British startup BenevolentAI has become the first European firm to install a purpose-built version of the DGX-1, an Nvidia ($NVDA) supercomputer designed for deep learning. BenevolentAI will use the technology in its algorithm-driven drug discovery programs, the potential of which have reportedly netted the startup $100 million in funding and an Alzheimer’s pact worth up to $800 million.
London, U.K.-based BenevolentAI, the biotech wing of which used to be called Stratified Medical, has spent the past few years beavering away on algorithm-enabled drug discovery programs. But, until now, it lacked a supercomputer built specifically for deep learning, an offshoot of artificial intelligence that tries to mimic the pattern recognition and learning that takes place in the neocortex of human brains. Buying the DGX-1 gives BenevolentAI such a supercomputer.
“This new AI supercomputer will boost our processing power and accelerate the creation of new relationships amongst disparate information sources to yield faster scientific innovation,” Ken Mulvany, co-founder and director of BenevolentAI, said in a statement. “For the current application of our AI technology in the bioscience space, it will mean that new drug discoveries can be made faster and more efficiently than ever before.”
BenevolentAI, specifically its biotech-focused unit BenevolentBio, is using its computing power to sift through the scientific literature and medical databases. The idea is to apply deep learning to target validation, lead discovery, drug optimization and other tasks in an attempt to cut the time it takes to formulate ideas about how best to tackle various diseases, although, as is typical with early-stage, tech-enabled biotechs, BenevolentAI is yet to share a detailed look at its approach.
The lack of details is in keeping with the low profile BenevolentAI has kept over the past few years. BenevolentAI claims to have a dozen active drug development programs across four disease areas--it has expressed an interest in neurodegeneration, orphan indications and rare cancers--and a willingness to acquire oral therapies from preclinical toxicology up to the start of Phase IIb. Details of its R&D activities, and the technology that underpins them, are thin on the ground, though.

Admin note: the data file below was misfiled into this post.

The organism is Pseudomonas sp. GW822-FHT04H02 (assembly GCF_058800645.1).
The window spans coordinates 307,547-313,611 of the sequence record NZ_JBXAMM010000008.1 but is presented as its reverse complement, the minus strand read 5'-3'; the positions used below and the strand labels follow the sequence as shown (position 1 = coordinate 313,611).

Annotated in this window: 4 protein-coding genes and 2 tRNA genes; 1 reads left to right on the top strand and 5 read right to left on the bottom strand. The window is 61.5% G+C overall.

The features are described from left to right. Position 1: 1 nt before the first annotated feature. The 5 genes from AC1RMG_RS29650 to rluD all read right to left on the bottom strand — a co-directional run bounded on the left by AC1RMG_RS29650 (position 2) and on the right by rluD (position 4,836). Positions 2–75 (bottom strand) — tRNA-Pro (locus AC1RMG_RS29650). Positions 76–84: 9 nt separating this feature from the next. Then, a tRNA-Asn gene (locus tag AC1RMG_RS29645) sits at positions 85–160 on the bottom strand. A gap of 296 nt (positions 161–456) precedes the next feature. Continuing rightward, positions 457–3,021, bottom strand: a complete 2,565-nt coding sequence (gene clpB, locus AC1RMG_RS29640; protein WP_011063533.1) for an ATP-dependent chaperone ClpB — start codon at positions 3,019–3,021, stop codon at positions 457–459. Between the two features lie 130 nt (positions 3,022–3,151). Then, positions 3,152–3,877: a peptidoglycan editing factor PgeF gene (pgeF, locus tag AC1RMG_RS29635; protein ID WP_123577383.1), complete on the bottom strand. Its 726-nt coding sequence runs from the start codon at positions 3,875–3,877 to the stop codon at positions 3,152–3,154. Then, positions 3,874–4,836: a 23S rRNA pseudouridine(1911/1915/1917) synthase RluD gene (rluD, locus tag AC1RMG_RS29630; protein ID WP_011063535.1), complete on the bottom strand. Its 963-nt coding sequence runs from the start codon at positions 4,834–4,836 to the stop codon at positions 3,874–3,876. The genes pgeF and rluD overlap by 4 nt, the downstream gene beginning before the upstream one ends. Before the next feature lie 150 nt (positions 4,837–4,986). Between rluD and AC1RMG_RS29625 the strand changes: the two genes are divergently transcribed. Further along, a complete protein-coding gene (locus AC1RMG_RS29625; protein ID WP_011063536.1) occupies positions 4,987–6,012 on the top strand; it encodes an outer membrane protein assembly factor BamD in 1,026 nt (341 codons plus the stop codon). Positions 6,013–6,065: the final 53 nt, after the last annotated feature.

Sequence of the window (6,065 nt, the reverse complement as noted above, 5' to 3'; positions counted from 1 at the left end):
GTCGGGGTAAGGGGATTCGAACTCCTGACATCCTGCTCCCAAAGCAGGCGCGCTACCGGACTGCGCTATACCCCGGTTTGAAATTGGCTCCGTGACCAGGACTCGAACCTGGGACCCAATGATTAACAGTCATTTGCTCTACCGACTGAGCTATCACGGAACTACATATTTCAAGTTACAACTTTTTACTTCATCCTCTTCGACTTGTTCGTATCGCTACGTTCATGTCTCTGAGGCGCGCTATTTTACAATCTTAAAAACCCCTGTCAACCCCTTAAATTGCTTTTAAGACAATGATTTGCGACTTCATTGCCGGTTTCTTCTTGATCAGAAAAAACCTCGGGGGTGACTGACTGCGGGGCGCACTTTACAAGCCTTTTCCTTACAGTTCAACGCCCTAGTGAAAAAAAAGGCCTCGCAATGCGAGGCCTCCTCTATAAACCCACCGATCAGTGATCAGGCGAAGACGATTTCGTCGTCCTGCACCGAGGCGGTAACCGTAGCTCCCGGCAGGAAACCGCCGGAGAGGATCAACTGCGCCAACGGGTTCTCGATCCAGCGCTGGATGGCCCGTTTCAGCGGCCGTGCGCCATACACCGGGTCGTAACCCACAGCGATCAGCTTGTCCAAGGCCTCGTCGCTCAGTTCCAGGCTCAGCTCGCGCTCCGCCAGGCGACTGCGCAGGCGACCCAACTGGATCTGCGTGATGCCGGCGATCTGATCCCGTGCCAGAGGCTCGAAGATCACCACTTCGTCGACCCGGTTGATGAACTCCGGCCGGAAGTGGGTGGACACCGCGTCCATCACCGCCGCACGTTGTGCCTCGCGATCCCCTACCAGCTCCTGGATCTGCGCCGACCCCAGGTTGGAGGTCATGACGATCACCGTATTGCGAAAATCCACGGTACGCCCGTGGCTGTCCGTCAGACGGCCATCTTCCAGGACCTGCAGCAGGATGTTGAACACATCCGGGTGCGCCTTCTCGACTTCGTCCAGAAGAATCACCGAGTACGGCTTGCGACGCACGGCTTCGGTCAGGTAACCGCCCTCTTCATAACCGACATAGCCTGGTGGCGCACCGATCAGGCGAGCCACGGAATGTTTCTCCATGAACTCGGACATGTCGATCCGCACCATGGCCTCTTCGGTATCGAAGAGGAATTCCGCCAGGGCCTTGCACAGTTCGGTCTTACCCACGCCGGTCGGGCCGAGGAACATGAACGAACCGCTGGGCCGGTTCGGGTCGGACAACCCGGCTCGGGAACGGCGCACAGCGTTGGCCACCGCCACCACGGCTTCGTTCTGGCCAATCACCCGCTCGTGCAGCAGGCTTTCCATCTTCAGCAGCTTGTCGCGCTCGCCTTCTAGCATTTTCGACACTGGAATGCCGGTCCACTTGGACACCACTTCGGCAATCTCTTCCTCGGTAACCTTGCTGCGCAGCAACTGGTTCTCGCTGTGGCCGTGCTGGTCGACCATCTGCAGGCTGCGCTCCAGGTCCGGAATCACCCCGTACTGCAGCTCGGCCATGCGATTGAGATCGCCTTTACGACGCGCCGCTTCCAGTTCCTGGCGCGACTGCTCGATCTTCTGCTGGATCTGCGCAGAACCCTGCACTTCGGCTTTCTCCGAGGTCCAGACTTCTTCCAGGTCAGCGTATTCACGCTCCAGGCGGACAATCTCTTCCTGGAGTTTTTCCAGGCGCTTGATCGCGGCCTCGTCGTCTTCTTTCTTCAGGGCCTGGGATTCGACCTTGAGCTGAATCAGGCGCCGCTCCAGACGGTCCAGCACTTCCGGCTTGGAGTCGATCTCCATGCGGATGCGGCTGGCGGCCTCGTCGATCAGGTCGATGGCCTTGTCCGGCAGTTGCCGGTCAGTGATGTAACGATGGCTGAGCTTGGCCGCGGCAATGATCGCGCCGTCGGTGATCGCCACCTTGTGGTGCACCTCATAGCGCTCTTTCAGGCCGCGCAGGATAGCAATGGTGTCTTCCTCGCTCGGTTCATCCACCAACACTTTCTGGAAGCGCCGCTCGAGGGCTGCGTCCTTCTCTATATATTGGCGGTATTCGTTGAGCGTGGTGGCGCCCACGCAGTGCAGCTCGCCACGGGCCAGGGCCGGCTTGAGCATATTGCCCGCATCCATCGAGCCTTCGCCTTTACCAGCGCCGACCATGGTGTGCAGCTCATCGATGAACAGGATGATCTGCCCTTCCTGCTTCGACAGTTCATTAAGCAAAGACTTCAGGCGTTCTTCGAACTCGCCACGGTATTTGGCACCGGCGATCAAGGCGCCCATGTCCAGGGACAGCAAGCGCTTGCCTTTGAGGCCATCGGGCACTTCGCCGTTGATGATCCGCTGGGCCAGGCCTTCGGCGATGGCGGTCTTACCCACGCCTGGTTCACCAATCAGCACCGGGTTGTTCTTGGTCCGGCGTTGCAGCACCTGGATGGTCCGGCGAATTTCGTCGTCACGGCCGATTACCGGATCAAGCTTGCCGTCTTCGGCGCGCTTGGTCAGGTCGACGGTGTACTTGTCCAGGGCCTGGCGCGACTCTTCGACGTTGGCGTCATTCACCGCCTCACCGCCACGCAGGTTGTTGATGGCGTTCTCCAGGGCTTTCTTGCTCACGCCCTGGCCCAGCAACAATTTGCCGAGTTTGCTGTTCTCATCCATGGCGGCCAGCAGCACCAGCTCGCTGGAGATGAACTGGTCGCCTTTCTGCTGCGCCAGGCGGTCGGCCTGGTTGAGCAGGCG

While such secrecy can provoke skeptical reactions, regardless of whether it is understandable from a business perspective, the information that has leaked out about BenevolentAI suggests it is worth taking seriously.
Mulvany set up BenevolentAI after leading Proximagen to a takeover by Upsher-Smith Laboratories for $347 million upfront and up to $206 million more in milestones. And, while BenevolentAI has said little about its fundraising activities, it claims to have raised approximately $100 million and lists Neil Woodford’s fund, Lundbeck, Upsher-Smith Laboratories and Lansdowne Partners among its backers. Ex-Lundbeck CEO Ulf Wiinberg, who lost his job over an undeclared gift of Stratified Medical shares from Mulvany, also has a stake in the company.
Fueled by the funding, BenevolentBio has been on a hiring spree. Ex-GlaxoSmithKline ($GSK) SVP Jackie Hunter came in as CEO, former Pfizer Neusentis COO became director of drug discovery and John Overington, who has stints at Pfizer ($PFE) and a Galapagos ($GLPG) subsidiary on his résumé, was named as VP of biomedical informatics.
The new hires joined a company that had already landed a deal with an unidentified U.S. drugmaker for two Alzheimer’s targets. A report in the Financial Times valued the deal at up to $800 million, but it is likely to be some time before BenevolentAI sees a sizable slice of that sum, if indeed it ever does. In 2015, the company reported £585,000 ($764,000) in revenue related to the deal.
Earnings from the deal should tick up if the programs continue to advance, but BenevolentAI is likely to face rising costs, too. While the company makes no mention of pipeline programs on its website, it is currently recruiting a clinical project manager to oversee Phase I and II clinical trials.